States across the country are starting to ease some shelter-in-place restrictions, allowing for restaurants to open their doors to dine-in customers.
"We have a lot of older people in our customer base, and we didn’t want to be the reason for them to get out and possibly get sick and so we decided to go ahead and shut down for three and a half weeks,” said restaurant manager Cameron Dickey of Mid-South BBQ in Tennessee. “We were entirely shut down, and then, we just reopened this past week."
However, the opening of restaurant dining areas comes with some new rules, including limiting seating capacity.
"We can normally seat about 80 people. We have turned that down to 40 people,” said owner Brian Dickey. “We have 10 tables in our dining room, and you can see our dining room is long and thin. It’s about 60-feet deep and 20-feet wide.”
State governments allowing dine-in services at restaurants are working closely with the National Restaurant Association and its ServSafe program to ensure precautions are being taken to prevent the spread of COVID-19. Some of the key tips include face coverings for all employees, says Larry Lynch, the senior vice president for Science and Industry with the National Restaurant Association.
Lynch says the guidelines they're providing restaurants also include more frequent hand washing.
"No one wants a diner to get sick when they’re going out and eating, so they’re focused on the health of their employees. They're focused on the health of the customers and paying attention to guidelines, whatever the states decide," explained Lynch.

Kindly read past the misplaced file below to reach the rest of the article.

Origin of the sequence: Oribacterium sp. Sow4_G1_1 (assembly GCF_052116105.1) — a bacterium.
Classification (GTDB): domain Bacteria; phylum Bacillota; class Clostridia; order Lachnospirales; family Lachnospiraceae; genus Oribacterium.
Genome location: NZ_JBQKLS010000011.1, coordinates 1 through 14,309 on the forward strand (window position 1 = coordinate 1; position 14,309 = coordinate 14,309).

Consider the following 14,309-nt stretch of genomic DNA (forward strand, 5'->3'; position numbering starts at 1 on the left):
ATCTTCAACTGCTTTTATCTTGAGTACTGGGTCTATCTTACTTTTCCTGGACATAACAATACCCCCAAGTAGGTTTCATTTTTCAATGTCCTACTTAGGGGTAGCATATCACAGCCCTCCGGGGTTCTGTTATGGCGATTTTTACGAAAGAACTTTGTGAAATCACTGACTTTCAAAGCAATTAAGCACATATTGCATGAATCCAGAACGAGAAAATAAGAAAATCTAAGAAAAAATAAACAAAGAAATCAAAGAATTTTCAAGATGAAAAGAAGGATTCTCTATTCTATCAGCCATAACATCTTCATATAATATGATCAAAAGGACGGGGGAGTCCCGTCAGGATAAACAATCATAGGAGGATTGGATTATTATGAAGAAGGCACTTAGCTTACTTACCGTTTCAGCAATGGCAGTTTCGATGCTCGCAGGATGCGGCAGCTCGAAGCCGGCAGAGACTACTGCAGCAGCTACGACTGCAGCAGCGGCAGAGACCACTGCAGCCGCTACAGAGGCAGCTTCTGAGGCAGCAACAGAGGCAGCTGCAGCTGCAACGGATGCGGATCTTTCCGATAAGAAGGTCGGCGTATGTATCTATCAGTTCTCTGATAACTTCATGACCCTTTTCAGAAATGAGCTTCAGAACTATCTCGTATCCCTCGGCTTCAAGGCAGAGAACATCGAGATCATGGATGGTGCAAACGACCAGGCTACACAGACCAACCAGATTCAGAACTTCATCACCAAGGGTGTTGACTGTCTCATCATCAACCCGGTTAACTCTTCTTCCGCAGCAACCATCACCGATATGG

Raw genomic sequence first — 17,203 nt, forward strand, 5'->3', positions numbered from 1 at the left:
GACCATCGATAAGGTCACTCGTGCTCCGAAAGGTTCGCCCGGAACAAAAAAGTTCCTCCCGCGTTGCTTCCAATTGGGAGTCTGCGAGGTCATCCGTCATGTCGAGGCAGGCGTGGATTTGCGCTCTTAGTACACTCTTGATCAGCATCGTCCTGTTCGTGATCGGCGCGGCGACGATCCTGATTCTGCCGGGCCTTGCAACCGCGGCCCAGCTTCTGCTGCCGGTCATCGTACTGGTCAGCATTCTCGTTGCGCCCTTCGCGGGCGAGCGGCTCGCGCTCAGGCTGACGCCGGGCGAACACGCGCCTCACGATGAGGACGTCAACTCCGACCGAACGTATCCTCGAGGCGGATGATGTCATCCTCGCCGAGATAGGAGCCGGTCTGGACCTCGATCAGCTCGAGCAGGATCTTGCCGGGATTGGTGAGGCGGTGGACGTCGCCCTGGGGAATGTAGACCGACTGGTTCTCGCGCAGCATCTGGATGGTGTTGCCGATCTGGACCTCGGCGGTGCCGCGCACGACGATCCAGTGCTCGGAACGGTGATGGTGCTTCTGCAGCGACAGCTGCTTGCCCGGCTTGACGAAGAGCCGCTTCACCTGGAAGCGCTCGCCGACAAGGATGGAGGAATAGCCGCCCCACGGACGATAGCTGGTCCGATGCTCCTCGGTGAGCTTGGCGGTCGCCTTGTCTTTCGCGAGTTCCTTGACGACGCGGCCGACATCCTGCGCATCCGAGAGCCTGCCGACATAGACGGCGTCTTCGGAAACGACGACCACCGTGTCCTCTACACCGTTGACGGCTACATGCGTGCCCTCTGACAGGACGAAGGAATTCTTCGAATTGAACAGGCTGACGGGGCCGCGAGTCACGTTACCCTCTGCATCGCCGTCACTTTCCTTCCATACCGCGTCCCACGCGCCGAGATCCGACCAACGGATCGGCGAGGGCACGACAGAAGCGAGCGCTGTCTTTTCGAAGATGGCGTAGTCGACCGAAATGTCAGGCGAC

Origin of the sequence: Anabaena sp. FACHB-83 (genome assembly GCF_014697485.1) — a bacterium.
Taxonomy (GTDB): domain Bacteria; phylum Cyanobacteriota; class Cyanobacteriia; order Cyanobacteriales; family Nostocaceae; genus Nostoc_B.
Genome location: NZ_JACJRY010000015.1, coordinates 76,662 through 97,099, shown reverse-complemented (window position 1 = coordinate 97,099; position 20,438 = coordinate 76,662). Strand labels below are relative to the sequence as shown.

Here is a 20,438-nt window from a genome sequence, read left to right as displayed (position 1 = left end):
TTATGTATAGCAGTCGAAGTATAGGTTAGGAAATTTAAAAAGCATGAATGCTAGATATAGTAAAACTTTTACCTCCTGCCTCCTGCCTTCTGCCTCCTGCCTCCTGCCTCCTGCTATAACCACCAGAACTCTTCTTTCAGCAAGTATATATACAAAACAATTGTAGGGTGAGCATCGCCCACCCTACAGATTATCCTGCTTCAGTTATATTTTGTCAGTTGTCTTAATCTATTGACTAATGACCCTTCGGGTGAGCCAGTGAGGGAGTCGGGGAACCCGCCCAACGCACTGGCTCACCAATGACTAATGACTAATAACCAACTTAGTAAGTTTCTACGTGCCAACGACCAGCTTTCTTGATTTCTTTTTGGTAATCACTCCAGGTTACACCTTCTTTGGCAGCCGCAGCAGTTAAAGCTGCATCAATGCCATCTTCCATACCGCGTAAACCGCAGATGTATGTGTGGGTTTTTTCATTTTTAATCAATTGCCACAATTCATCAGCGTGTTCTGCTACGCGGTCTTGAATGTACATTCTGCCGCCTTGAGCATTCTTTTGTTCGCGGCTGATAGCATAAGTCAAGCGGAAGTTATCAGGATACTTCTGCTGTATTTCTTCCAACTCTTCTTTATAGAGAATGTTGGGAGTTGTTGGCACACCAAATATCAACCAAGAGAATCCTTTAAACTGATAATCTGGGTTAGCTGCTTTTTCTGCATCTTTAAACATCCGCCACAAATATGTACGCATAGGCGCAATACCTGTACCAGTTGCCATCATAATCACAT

Mid-South BBQ says even with half-capacity eating, they have as much business as they did before their shutdown. They've been paying close attention to all guidelines for restaurants, which include putting a large sign at the front door, warning those with any contact with COVID-19 patients or showing symptoms of the novel coronavirus are not allowed inside.
"They've asked us to ask those questions before they come in. We’ve got a huge sign on our front door that says STOP read these…if you have any of these you may not enter and we’re adhering to that," says Brian Dickey. Dickey says they're thankful to be back open but want to be as safe as possible. Every employee in his restaurant, whether dealing directly with customers or not, is wearing a mask.
"We are all wearing masks here. We have all been tested. All of my employees got tested," said Dickey.
All the employees tested negative for COVID-19. As for how long the new rules for restaurants will last, it’s unknown.
"I think you’ll see some changes that will probably work its way into the food code at some point in time,” Lynch said. “Like anything that becomes a government regulation, it takes a while to get there."
Mid-South BBQ can't see the rules relaxing until there's a vaccine, but they're willing to do whatever it takes to protect their community while staying open.